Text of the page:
Gaillardia, Arizona Sun
All-America Selections winner!
Zone This refers to the USDA hardiness zone assigned to each part of the country, based on the minimum winter temperature that a region typically experiences. Hardiness zone ranges are provided for all perennial plants and you should always choose plants that fall within your range.
Sun The amount of sunlight this product needs daily in order to perform well in the garden. Full sun means 6 hours of direct sun per day; partial sun means 2-4 hours of direct sun per day; shade means little or no direct sun.
Height The typical height of this product at maturity.
Spread The width of the plant at maturity.
Bloom Season The time of the year when this product normally blooms.
Resistant To Adverse garden conditions, such as heat or frost, deer or rabbits, that this product can tolerate well.
Cold, Drought, Rabbit
Plants ship in Spring at proper planting time (Click here for Spring Shipping Schedule)
Item 21020 cannot ship to: AE, AK, AP, AS, CN, FM, GU, HI, MH, MP, PR, PW, VI
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Start Indoors Starting seeds indoors is called Indoor Sow or Indirect Sow and these dates are when to sow seeds indoors in the spring or summerTransplant When to transplant bulbs or roots in the garden for springStart Outdoors Starting seeds outdoors is called Outdoor Sow or Direct Sow and these dates are when to sow seeds outdoors in the spring or summerStart Indoors Fall Starting seeds indoors in the fall called Indoor Sow or Indirect Sow and these dates are when to sow seeds outdoors in the fallTransplant Fall Transplant Fall-When to transplant bulbs or roots in the garden for fallStart Outdoors Fall Starting seeds outdoors in the fall is called Outdoor Sow or Direct Sow and these dates are when to sow seeds outdoors in the fallJanFebMarAprMayJunJulAugSepOctNovDec
Gaillardia: Direct Sow or Potted Plant Perennial
How to Sow and Plant
Gaillardia may be grown from seed sown directly in the garden in summer, or planted as a potted plant.
Sowing Directly in the Garden:
- Direct sow in full sun in poor but well-drained soil after danger of frost.
- Remove weeds and work organic matter into the top 6-8 inches of soil; then level and smooth.
- Sow seeds evenly and thinly and cover with ¼ inch of fine soil.
- Firm lightly and keep evenly moist.
- Seedlings will emerge in 7-14 days depending on soil and weather conditions.
- Thin to stand about 15 inches apart when large enough to handle.
Planting Potted Plants:
- Choose a location in full sun with poor but well-drained soil.
- Prepare the bed by turning the soil under to a depth of 6-12 inches removing any debris, and lightly raking as level as possible.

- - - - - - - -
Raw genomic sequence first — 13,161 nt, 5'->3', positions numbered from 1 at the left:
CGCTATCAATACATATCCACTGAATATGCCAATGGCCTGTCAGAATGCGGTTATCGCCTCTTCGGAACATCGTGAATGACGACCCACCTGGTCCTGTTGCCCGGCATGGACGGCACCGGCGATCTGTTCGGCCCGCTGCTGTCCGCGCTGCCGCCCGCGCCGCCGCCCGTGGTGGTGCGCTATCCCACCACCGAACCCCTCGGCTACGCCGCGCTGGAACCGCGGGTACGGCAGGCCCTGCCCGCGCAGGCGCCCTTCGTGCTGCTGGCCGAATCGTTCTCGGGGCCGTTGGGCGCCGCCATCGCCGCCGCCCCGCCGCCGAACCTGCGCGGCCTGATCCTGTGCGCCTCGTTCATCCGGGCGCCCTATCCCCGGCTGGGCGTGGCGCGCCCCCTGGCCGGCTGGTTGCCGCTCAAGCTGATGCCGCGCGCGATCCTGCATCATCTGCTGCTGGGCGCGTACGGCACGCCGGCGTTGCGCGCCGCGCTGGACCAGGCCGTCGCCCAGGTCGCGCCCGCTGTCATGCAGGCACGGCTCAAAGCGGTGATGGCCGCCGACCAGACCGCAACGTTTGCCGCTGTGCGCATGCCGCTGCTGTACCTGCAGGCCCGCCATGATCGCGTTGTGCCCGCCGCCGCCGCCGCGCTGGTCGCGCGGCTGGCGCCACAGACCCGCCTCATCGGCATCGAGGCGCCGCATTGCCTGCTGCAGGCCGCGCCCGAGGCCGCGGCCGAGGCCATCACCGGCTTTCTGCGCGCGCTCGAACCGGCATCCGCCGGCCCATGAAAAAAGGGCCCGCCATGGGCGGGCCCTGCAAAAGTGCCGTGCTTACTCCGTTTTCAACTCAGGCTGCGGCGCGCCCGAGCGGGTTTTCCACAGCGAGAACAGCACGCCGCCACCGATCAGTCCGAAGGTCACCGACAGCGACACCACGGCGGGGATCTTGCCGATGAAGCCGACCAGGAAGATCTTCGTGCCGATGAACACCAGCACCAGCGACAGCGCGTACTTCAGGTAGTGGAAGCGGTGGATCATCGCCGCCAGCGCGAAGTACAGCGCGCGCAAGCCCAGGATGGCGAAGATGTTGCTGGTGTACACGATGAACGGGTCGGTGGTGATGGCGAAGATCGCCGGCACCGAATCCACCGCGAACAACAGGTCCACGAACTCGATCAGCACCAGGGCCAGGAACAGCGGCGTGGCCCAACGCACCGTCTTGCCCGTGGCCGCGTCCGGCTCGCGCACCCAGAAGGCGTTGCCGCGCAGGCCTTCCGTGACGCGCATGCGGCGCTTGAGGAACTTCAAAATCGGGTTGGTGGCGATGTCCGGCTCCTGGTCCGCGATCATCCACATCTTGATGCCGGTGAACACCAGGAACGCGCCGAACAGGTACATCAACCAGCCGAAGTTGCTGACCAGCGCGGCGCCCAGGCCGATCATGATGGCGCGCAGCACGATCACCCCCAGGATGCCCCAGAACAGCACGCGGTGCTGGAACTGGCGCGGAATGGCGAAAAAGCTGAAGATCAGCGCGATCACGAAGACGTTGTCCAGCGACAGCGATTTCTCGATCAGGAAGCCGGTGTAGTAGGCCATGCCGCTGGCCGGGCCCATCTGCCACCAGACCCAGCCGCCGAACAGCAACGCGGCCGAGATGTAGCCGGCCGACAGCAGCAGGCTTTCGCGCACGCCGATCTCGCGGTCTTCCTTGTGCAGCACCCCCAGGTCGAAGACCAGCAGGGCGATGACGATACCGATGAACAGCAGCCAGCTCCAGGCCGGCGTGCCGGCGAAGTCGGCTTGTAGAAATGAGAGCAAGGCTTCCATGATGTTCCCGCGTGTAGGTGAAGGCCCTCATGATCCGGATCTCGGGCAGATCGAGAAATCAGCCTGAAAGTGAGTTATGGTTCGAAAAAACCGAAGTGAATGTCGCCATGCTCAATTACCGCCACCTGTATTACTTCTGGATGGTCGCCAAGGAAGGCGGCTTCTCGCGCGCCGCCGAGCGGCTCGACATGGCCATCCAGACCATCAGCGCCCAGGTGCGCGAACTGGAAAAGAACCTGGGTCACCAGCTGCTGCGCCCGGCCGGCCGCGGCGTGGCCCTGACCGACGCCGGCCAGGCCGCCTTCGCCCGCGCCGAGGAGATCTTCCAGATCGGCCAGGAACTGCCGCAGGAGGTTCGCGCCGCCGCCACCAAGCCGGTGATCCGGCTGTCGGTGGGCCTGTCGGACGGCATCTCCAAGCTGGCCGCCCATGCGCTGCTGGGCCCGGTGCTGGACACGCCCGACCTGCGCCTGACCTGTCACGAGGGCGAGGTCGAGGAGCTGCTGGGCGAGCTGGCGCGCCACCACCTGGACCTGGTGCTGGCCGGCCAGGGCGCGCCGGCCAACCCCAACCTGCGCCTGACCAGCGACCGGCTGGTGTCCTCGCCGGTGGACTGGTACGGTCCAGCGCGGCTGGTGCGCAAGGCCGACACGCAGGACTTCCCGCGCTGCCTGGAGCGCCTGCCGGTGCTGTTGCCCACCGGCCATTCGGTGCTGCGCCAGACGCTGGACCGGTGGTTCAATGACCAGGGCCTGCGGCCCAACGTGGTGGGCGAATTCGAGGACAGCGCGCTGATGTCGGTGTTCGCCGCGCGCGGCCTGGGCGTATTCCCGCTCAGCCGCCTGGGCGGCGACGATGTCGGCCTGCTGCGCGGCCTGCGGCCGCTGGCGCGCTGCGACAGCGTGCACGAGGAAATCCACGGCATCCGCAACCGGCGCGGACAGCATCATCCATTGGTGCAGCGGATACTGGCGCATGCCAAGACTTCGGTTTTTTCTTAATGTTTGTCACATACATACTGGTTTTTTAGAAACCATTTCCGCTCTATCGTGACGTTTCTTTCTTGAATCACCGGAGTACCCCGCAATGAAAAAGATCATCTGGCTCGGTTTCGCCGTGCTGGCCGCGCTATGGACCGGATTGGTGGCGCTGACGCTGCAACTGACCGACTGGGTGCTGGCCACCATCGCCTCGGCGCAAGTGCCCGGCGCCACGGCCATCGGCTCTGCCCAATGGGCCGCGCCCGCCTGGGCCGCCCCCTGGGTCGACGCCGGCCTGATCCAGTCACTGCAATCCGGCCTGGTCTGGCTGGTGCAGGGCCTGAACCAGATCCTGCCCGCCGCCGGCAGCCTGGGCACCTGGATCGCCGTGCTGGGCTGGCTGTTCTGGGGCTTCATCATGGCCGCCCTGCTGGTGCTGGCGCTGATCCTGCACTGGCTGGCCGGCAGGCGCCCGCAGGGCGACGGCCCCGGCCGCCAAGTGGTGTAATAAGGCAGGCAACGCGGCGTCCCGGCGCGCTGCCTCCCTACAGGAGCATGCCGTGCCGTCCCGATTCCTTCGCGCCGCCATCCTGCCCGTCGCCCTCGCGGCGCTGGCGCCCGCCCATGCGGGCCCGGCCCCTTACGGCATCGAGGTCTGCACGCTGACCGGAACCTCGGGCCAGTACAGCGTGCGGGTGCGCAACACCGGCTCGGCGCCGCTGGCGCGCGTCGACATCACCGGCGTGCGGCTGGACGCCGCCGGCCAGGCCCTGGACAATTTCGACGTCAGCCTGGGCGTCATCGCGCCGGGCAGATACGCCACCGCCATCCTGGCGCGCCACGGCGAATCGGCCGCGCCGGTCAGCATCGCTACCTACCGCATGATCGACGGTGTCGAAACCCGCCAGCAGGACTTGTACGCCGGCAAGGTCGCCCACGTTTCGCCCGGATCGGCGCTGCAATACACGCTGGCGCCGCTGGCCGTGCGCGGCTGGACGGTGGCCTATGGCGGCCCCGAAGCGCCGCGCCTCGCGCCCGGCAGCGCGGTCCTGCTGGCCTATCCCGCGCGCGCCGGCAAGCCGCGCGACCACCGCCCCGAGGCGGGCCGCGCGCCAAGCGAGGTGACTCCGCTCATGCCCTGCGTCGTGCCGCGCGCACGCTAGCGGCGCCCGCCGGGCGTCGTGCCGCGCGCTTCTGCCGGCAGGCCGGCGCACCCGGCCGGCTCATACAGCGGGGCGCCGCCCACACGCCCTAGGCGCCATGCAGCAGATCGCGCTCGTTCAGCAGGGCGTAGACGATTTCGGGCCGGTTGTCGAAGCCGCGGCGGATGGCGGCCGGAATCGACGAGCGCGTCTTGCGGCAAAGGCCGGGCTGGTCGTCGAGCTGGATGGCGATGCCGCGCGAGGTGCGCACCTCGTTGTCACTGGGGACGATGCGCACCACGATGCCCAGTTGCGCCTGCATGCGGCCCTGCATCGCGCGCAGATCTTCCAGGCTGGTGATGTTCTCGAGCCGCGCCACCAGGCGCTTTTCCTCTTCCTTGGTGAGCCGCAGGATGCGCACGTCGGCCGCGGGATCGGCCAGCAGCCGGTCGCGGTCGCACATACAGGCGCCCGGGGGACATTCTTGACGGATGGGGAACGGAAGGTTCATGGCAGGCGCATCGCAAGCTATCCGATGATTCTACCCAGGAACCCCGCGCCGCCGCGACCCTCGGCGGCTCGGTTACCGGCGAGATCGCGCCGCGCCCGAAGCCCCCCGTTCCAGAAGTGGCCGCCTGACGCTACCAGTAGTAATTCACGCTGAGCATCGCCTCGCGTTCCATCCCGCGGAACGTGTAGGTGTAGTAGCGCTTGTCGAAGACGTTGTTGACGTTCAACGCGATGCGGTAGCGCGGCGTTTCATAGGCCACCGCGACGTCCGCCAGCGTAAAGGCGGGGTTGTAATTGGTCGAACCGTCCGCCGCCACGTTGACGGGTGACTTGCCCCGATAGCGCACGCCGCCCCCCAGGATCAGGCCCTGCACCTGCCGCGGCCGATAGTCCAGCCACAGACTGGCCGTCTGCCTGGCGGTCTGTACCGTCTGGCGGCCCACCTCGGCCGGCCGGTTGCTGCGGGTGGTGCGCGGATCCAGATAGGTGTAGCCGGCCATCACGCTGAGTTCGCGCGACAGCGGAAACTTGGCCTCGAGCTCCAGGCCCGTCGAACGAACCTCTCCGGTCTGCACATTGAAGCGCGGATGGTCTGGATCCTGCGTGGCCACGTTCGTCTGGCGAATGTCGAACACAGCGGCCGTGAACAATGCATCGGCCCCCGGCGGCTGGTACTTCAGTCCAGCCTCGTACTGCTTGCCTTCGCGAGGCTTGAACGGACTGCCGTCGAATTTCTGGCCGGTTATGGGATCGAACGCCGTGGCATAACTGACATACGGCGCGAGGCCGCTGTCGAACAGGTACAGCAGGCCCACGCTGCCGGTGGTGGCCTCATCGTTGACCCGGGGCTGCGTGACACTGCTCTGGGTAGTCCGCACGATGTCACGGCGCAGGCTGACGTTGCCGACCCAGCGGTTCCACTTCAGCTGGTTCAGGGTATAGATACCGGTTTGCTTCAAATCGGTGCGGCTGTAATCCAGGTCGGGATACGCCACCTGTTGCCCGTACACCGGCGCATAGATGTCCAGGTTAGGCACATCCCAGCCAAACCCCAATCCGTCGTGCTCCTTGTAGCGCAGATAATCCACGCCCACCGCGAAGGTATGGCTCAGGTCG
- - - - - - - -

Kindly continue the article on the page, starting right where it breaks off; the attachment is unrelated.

- Plant on a cloudy day or in late afternoon to reduce transplant shock.
- Dig a hole for each plant large enough to amply accommodate the root ball.
- Unpot the plant and gently loosen the root ball with your hands to encourage good root growth.
- Place the top of the root ball even with the level of the surrounding soil. Fill with soil to the top of the root ball. Press soil down firmly with your hand.
- Use the plant tag as a location marker.
- Thoroughly water and apply a light mulch layer on top of the soil (1-2 inches) to conserve water and reduce weeds.
How to Grow
- Keep weeds under control during the growing season. Weeds compete with plants for water, space and nutrients, so control them by either cultivating often or use a mulch to prevent their germination.
- Mulches also help retain soil moisture and maintain even soil temperatures. For perennials, an organic mulch of aged bark or shredded leaves lends a natural look to the bed and will improve the soil as it breaks down in time. Always keep mulches off a plant’s stems to prevent possible rot.
- Careful watering is essential in getting perennials off to a good start. Water thoroughly at least once a week to help new roots grow down deeply. Soil should be damp at about 1 inch below the soil surface. You can check this by sticking your finger in the soil. Water early in the morning to give all leaves enough time to dry. One inch of rain or watering per week is recommended for most perennial plants. You can check to see if you need to add water by using a rain gauge. Gaillardia is drought-tolerant once it is established.
- Until plants become established, some protection from extreme winds and direct, hot sunlight may be necessary. Good air movement is also important.
- Deadhead plants for continuous bloom.
- Divide the plants every 2 or 3 years in spring or fall.
- Plants prefer poor soils, be careful to not overfertilize.
- Many gardeners do not cut back perennial flower seed heads in the fall, but wait until early spring before the new foliage appears. This provides food for wildlife over the winter.
- Gaillardia is excellent for the middle of the border, in the cottage garden and for naturalizing in a wildflower meadow. They are quite striking when planted en masse.
- Gaillardia makes a fine cut flower.